You may have noticed that all three camera settings have adjustments which double the amount of light exposing the film or sensor. This is important. If you make one setting brighter you can make one of the other two settings darker to compensate. These combinations of settings all give the same exposure.
- 1/250th sec at f8 ISO 100
- 1/125th sec. at f11 ISO 100
- 1/60th sec. at f16 ISO 100 - - 1/30th sec. at f22 ISO 100
- 1/500th sec. at f8 ISO 200
All of these settings produce the same exposure. Why is this important? Keep reading.
The Settings You Choose Affect How the Image Looks
If you can choose different combinations (as shown above) of shutter speed and aperture and get the same exposure then why does it matter what you choose?
Let's start with your shutter speed. 1/60th sec. is reasonably fast. It is actually faster than the eye sees (1/30th sec.). So why would I use a faster speed? 1/60th sec. is fast enough to capture an subject that isn't moving but it's not fast enough to capture something like a moving car, a child playing or a bird flying. We need to use faster shutter speeds when the subject is moving. If you are shooting a subject that requires a fast shutter speed, you adjust the aperture accordingly. It is important to note that shutter speeds slower than 1/60th sec. will usually result in blurred photos because our hands shake when we take pictures.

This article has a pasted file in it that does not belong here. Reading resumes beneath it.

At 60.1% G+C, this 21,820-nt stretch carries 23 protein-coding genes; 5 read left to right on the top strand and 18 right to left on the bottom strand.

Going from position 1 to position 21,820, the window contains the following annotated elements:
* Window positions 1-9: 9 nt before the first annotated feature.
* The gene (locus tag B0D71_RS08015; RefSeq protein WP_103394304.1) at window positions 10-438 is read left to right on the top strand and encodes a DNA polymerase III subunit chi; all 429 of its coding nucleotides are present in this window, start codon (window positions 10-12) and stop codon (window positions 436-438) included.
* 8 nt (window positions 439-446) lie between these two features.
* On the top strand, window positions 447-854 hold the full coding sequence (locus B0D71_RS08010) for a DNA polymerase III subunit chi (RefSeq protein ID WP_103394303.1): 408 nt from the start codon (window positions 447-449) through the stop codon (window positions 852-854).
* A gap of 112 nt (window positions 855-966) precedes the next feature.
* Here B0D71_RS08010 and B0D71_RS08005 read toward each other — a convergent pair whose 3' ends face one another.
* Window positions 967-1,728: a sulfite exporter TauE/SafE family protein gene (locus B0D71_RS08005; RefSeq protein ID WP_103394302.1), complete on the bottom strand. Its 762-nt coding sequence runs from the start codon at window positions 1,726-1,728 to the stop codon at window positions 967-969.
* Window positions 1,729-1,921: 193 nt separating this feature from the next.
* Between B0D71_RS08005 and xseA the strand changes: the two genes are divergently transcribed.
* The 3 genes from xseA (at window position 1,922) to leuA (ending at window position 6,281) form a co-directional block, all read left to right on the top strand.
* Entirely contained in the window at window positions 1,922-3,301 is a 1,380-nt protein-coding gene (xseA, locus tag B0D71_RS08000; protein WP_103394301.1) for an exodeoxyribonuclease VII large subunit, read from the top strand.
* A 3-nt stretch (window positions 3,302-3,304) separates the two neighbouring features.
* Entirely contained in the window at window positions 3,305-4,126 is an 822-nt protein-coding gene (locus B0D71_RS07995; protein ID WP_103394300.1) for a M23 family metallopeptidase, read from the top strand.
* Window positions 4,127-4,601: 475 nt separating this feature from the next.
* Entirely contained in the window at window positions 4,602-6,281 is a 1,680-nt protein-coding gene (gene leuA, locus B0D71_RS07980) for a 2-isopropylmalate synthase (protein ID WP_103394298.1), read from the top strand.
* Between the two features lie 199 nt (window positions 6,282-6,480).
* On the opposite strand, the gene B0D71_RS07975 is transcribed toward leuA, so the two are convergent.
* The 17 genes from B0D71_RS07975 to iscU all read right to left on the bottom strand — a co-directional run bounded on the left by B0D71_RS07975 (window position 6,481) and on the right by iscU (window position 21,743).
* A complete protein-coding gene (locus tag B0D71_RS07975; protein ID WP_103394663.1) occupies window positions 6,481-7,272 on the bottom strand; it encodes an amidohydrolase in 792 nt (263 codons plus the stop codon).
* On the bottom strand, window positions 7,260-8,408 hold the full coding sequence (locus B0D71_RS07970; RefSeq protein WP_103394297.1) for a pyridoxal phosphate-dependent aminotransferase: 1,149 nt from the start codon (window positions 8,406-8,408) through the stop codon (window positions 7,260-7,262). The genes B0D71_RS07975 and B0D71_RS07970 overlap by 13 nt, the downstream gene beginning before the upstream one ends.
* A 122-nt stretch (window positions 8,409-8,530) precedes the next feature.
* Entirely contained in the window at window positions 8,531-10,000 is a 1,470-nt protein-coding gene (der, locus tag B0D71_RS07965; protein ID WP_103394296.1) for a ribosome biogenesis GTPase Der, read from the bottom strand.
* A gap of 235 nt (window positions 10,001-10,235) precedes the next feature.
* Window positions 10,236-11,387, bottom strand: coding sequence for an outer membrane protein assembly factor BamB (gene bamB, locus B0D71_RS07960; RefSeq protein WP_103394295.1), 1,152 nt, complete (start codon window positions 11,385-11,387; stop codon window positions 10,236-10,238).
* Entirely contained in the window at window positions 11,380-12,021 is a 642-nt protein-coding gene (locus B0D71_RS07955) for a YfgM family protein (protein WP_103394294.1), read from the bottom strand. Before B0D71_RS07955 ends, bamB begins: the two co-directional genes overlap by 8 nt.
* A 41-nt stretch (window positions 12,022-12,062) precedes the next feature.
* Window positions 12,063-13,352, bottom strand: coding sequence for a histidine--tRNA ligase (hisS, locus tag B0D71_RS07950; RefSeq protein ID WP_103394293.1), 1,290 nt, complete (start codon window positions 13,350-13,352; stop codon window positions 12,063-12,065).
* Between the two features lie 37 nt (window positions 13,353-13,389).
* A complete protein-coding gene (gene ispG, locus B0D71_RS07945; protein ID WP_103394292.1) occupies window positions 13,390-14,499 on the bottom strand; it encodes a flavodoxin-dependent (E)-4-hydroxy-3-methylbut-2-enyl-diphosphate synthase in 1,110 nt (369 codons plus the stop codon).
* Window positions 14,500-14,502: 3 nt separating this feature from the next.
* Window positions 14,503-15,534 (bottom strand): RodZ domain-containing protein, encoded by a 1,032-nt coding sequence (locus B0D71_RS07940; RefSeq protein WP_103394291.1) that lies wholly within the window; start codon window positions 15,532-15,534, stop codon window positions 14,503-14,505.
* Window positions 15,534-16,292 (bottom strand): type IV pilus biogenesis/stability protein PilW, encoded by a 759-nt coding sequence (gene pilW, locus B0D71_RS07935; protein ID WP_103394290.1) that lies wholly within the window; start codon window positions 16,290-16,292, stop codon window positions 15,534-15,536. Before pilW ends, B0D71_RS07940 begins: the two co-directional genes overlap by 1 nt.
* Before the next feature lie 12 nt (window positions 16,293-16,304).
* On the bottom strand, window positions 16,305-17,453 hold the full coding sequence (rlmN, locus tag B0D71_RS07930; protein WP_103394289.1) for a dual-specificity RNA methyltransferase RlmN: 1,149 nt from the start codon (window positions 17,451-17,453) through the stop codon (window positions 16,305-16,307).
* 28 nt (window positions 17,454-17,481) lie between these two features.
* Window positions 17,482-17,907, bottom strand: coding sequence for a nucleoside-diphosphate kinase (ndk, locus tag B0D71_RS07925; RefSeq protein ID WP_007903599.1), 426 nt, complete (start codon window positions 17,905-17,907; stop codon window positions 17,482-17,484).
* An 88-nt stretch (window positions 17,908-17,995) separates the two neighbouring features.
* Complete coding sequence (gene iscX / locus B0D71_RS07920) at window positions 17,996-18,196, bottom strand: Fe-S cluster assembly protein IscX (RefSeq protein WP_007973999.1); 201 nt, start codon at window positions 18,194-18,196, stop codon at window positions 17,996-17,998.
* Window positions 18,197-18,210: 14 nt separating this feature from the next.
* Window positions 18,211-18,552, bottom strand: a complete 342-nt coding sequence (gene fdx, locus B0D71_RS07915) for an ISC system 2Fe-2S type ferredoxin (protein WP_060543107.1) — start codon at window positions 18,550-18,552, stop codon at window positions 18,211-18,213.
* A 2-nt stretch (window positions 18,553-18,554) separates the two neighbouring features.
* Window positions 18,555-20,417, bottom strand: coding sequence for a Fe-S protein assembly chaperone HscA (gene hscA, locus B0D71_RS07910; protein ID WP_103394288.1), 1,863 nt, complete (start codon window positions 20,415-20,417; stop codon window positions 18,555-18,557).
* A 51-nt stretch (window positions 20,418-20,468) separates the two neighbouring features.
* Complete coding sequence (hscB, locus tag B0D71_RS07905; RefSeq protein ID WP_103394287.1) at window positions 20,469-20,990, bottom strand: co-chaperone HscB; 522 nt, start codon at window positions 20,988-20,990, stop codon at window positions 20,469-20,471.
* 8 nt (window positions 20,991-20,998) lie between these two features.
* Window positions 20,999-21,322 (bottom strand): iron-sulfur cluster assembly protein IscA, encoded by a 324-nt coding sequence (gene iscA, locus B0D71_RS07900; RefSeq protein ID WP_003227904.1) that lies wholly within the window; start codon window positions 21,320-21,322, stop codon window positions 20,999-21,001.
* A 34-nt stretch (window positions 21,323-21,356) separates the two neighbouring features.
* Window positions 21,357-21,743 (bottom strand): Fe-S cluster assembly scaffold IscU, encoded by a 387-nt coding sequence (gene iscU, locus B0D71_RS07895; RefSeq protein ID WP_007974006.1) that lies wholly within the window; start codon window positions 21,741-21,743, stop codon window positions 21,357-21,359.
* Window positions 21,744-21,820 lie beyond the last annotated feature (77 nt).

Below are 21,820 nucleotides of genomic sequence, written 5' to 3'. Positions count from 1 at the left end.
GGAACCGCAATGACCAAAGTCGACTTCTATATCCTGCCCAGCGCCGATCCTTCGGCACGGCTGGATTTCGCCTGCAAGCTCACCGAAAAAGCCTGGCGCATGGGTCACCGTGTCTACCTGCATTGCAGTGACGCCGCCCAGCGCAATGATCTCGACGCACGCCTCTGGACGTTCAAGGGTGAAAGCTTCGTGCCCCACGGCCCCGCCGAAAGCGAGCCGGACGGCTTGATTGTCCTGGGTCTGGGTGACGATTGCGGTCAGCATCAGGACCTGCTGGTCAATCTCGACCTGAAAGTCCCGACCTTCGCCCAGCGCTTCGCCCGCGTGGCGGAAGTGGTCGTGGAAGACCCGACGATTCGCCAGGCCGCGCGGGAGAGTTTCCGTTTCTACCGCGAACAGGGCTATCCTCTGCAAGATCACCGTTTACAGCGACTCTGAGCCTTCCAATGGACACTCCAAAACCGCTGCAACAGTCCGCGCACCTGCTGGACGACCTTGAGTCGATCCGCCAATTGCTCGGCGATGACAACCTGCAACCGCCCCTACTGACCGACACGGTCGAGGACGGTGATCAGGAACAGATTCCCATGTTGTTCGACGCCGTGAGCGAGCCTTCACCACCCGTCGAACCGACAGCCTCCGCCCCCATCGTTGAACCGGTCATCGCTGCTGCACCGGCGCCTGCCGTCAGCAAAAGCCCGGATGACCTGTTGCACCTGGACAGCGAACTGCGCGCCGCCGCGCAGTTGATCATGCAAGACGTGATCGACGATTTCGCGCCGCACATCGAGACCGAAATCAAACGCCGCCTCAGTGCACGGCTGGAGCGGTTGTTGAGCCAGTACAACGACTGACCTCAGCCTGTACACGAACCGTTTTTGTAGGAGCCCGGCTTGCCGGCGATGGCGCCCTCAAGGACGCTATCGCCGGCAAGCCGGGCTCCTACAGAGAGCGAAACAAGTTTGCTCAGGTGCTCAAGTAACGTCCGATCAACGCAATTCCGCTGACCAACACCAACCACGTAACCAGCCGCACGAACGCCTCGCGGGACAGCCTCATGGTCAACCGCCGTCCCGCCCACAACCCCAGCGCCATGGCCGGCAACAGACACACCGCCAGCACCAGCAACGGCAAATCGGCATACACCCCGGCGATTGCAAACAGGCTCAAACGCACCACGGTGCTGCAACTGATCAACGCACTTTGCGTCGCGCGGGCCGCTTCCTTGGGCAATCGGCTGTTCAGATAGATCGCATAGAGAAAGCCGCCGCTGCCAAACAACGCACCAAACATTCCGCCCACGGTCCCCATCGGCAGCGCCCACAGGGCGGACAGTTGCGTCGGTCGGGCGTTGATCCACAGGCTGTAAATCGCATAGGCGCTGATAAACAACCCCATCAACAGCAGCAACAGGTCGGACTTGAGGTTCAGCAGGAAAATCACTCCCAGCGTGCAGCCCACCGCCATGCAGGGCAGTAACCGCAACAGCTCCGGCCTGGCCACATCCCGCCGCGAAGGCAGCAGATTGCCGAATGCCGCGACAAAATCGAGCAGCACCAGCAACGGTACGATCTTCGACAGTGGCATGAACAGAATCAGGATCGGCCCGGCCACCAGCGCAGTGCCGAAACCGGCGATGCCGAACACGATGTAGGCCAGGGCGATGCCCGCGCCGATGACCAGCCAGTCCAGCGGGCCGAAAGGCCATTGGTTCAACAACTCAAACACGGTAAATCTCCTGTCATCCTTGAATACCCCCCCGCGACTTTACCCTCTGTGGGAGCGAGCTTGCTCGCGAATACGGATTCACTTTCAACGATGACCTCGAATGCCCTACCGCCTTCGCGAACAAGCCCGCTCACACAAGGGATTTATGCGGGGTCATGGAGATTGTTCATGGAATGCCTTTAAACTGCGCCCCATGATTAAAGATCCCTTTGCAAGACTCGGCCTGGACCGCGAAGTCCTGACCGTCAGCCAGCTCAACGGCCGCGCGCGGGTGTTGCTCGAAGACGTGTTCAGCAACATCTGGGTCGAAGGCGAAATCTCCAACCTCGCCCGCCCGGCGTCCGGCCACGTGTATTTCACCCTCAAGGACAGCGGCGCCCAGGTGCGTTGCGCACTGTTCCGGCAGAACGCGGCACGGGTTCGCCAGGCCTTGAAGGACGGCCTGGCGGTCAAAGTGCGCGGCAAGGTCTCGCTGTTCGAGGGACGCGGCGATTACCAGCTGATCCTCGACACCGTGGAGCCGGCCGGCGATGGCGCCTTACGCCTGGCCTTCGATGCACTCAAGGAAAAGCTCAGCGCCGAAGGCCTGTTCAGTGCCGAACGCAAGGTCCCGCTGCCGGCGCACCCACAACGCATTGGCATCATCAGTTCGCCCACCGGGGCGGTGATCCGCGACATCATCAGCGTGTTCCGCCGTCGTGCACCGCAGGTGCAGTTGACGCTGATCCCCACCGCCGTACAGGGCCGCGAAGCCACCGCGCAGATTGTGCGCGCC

Aperture has an effect on photos, too. Let's do the 'eye' comparison again. When you need to pinpoint focus on something you squint and your pupil closes. Closing the pupil makes things a little more in focus. The aperture of a lens operates the same way. If you use an aperture like f22, which is like squinting, everything tends to be in focus from up close to far away. If you use an aperture like f2.8, which is like having dilated pupils, very little is in focus. In fact, only the subject is in focus. Everything closer and father away than the subject is blurry. This focus area is called 'depth of field'.
Sometimes there just isn't enough light to make the adjustments you want to make with your shutter speed and aperture. What is your next option? You can choose a higher ISO speed. Yes, I advised you not to change it from ISO 100 but sometimes you don't have a choice. Raising your ISO speed let's you choose higher shutter speeds and smaller apertures. So why don't we want to raise it and leave it raised? NOISE. High ISO settings make noise and noise lowers image quality. Luckily, there is another option for adding light to a photo. You can use lights.
When you need more light you can add light. Flash units are an excellent source of light. Please see Flash.